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@gnzlbg

gnzlbg Aug 27, 2018

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This is required by transitivity (if a < b and b < c then a < c).

Suppose that a: T, b: U, and c: T., and that a < b and b < c are both true. For a < c to also be true it would need to be well-typed, and that requires T: PartialOrd<T>.

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@LukasKalbertodt

LukasKalbertodt Aug 27, 2018

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Ah right, that makes sense. Thanks :)

/// Stronger ordering relations can be expressed by using the `Eq` and `Ord` traits, where the `PartialOrd`
/// methods provide:
///
/// * a [_non-strict_ partial ordering relation](https://en.wikipedia.org/wiki/Partially_ordered_set#Strict_and_non-strict_partial_orders)

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LukasKalbertodt Aug 27, 2018

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Did you mean to use [wiki_porder] here? Since you added the link at the bottom...

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gnzlbg commented Aug 29, 2018

cc @RalfJung could you comment on these changes? I will then go and update the PR with both your feedback, if you agree with @LukasKalbertodt feedback a 👍 on their comments would be great!

//!
//! # Examples
//! state that values of a type can be compared for equality, or ordered, but that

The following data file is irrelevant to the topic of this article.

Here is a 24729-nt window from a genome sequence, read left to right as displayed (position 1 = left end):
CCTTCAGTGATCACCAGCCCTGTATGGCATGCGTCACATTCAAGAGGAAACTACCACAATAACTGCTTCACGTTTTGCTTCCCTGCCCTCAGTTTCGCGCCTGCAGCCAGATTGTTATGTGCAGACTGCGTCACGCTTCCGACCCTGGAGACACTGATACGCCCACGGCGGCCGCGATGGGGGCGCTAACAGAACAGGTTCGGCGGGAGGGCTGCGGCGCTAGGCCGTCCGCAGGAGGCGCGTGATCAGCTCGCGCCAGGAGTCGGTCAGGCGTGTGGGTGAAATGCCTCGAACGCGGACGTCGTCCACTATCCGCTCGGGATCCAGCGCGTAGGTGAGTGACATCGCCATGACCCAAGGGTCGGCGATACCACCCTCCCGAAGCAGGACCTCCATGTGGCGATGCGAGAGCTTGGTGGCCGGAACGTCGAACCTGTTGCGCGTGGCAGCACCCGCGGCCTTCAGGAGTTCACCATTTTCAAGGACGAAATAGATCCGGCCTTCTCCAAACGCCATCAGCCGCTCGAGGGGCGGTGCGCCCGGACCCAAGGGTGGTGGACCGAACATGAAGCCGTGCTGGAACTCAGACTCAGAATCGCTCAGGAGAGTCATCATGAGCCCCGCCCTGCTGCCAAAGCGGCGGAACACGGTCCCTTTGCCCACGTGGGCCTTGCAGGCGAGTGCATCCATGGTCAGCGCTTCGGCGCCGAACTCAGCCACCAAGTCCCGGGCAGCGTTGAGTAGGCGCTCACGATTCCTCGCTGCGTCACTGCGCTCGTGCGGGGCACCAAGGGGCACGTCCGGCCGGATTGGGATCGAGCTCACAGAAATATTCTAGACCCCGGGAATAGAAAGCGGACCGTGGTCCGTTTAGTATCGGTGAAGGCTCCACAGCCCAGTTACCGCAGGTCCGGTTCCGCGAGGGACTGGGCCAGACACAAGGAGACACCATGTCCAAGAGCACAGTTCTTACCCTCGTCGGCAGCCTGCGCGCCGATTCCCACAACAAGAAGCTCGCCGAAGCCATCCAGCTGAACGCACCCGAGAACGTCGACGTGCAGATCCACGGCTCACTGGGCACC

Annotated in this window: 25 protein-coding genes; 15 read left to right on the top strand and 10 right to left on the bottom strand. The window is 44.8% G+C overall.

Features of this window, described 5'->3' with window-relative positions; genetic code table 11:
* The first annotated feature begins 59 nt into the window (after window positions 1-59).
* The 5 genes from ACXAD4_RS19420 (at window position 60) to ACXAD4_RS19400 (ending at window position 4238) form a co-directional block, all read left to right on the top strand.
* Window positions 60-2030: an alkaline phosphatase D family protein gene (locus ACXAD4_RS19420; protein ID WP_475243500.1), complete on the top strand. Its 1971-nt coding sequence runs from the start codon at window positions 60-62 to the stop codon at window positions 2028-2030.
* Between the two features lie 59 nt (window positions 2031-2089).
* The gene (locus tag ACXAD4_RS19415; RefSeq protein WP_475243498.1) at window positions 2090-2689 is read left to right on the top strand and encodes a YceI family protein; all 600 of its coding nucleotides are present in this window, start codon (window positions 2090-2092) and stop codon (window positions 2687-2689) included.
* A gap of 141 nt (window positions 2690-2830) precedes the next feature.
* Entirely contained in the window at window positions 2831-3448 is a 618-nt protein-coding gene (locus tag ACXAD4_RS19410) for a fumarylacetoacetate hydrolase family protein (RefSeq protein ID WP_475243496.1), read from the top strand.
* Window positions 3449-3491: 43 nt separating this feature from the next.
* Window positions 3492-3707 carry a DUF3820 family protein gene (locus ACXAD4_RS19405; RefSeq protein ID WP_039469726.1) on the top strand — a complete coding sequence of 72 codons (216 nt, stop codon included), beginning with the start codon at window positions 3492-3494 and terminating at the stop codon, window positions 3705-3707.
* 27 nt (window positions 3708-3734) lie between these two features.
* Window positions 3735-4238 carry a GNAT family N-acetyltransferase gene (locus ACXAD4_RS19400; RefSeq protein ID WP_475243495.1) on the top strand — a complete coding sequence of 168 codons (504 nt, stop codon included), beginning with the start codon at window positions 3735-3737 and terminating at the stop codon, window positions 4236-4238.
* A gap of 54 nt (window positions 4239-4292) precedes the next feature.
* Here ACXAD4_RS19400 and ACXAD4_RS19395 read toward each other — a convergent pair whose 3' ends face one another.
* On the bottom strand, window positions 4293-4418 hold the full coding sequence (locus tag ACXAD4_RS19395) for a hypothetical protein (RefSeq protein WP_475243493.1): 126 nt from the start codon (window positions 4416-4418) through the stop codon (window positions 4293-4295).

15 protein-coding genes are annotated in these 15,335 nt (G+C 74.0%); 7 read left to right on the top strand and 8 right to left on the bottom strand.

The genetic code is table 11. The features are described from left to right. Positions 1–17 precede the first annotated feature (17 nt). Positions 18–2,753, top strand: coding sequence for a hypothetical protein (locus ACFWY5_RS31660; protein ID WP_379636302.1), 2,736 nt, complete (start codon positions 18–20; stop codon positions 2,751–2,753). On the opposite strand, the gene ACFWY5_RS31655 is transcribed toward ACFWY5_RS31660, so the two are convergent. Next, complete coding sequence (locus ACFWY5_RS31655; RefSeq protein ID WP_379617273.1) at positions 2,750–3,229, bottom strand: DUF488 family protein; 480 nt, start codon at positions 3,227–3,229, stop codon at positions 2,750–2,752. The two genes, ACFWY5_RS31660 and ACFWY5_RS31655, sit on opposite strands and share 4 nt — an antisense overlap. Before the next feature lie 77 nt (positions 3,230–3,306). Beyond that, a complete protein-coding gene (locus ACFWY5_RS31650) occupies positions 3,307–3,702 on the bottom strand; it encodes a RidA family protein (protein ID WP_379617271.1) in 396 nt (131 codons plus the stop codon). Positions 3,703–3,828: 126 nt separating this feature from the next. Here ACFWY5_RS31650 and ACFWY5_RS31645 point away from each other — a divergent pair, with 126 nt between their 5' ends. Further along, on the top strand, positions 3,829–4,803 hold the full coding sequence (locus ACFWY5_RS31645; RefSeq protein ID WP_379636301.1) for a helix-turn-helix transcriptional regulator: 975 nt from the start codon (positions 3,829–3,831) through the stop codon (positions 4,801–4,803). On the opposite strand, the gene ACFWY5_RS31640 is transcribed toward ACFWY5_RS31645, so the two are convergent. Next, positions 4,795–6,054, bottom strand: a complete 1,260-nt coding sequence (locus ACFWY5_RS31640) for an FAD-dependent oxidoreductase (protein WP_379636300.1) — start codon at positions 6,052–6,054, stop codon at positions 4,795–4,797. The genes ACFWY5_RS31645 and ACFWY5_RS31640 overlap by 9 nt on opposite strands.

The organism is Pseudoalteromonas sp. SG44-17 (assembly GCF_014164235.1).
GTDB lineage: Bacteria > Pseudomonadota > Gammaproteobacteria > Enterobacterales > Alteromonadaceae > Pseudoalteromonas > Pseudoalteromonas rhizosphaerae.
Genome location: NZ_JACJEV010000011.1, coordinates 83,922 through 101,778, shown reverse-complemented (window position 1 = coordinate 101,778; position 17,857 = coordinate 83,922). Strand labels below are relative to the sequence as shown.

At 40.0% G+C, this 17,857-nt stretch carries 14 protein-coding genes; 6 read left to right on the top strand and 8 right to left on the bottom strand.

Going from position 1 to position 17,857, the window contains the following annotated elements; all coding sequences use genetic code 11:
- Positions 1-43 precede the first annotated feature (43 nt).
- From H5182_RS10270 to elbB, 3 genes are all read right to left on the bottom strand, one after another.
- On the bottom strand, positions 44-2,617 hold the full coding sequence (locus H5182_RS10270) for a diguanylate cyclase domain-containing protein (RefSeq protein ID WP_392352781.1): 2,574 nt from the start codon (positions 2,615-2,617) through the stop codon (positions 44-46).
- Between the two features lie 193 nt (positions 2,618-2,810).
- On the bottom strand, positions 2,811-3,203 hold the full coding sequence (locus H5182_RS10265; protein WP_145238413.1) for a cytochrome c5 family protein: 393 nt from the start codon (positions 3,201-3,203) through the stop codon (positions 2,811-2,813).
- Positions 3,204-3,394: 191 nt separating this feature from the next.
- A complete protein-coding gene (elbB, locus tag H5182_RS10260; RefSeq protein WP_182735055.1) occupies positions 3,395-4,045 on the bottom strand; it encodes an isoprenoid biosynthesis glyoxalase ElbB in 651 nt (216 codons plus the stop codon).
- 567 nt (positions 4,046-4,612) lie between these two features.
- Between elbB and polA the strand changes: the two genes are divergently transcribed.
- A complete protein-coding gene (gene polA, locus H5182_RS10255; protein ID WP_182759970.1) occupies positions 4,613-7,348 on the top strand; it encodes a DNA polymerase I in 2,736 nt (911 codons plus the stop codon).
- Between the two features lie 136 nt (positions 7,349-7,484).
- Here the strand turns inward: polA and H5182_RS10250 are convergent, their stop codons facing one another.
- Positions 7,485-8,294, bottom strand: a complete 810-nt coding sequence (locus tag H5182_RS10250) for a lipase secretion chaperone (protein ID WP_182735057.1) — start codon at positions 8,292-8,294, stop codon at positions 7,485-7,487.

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I find this hard to parse, where does the sentence even begin and what is the subject matching this verb?

//! * [`Eq`]: which requires `PartialEq`, states that all values of a type can be
//! compared to all others,
//! * [`Ord`]: which requires `PartialOrd` and `Eq`, states that the ordering
//! relations expressed by the comparison operators form all total ordering relations

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What does it mean to form "all total ordering relations"?

Or do you mean, "all the comparison operators form total ordering relations"?

//! `a == NaN` is always `false`, even when `a` is `NaN`. For this reason `f32` only implements `PartialOrd`, and it
//! does not implement neither `Eq` nor `Ord`. What does this mean in practice? It means two things:
//!
//! * there are sequences of `f32`s that we can order using `<=` and will always produce the same unique

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"There"

//! * there are sequences of `f32`s that we can order using `<=` and will always produce the same unique
//! result: sorting `[3.0, 5.0, 1.0]` into `[1.0, 3.0, 5.0]`.
//!
//! * there are also sequences of `f32`s that when ordered using `<=` will produce a different result depending

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RalfJung Aug 30, 2018

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"There"

//!